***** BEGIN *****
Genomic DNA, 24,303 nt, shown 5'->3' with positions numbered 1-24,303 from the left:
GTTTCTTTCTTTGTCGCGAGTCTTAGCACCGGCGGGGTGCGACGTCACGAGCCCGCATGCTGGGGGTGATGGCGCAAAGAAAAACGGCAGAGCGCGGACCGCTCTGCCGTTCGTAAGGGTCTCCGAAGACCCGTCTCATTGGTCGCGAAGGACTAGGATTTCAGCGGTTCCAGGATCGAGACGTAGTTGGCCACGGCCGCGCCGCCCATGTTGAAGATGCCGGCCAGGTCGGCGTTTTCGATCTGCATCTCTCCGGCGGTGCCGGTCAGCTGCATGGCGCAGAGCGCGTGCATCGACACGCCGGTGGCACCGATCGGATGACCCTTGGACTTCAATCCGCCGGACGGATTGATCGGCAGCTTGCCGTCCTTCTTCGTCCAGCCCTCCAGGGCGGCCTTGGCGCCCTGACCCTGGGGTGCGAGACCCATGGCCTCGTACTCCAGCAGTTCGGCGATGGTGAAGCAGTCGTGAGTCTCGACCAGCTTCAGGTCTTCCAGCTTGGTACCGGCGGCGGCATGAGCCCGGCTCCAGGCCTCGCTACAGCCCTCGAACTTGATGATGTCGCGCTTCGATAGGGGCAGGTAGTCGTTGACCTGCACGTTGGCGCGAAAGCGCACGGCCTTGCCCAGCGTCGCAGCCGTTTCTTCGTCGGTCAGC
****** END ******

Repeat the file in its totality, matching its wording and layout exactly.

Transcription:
Genomic DNA, 24,303 nt, shown 5'->3' with positions numbered 1-24,303 from the left:
GTTTCTTTCTTTGTCGCGAGTCTTAGCACCGGCGGGGTGCGACGTCACGAGCCCGCATGCTGGGGGTGATGGCGCAAAGAAAAACGGCAGAGCGCGGACCGCTCTGCCGTTCGTAAGGGTCTCCGAAGACCCGTCTCATTGGTCGCGAAGGACTAGGATTTCAGCGGTTCCAGGATCGAGACGTAGTTGGCCACGGCCGCGCCGCCCATGTTGAAGATGCCGGCCAGGTCGGCGTTTTCGATCTGCATCTCTCCGGCGGTGCCGGTCAGCTGCATGGCGCAGAGCGCGTGCATCGACACGCCGGTGGCACCGATCGGATGACCCTTGGACTTCAATCCGCCGGACGGATTGATCGGCAGCTTGCCGTCCTTCTTCGTCCAGCCCTCCAGGGCGGCCTTGGCGCCCTGACCCTGGGGTGCGAGACCCATGGCCTCGTACTCCAGCAGTTCGGCGATGGTGAAGCAGTCGTGAGTCTCGACCAGCTTCAGGTCTTCCAGCTTGGTACCGGCGGCGGCATGAGCCCGGCTCCAGGCCTCGCTACAGCCCTCGAACTTGATGATGTCGCGCTTCGATAGGGGCAGGTAGTCGTTGACCTGCACGTTGGCGCGAAAGCGCACGGCCTTGCCCAGCGTCGCAGCCGTTTCTTCGTCGGTCAGC